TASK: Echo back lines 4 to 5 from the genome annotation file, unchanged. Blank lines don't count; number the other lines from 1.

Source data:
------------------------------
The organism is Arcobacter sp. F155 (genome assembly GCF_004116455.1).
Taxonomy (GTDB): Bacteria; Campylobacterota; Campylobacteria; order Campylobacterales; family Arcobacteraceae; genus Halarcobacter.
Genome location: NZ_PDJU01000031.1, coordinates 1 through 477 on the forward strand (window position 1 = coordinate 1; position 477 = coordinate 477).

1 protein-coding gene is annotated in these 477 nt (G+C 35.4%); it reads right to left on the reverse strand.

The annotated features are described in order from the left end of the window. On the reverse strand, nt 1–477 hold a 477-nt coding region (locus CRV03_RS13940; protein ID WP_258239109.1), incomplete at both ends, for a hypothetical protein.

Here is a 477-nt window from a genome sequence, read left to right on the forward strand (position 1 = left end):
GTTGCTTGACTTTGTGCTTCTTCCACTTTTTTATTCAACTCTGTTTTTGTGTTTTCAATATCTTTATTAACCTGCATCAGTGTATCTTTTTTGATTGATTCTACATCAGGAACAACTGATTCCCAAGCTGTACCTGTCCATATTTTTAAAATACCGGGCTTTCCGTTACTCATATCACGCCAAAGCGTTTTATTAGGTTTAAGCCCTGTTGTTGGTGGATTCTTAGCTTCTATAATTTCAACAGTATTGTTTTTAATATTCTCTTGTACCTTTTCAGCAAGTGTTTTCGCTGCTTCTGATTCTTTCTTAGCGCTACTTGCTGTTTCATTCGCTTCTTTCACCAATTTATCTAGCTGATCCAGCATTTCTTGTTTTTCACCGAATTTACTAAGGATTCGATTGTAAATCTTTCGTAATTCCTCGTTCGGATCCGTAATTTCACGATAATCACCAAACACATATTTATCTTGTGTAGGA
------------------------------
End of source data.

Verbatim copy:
1 protein-coding gene is annotated in these 477 nt (G+C 35.4%); it reads right to left on the reverse strand.

The annotated features are described in order from the left end of the window. On the reverse strand, nt 1–477 hold a 477-nt coding region (locus CRV03_RS13940; protein ID WP_258239109.1), incomplete at both ends, for a hypothetical protein.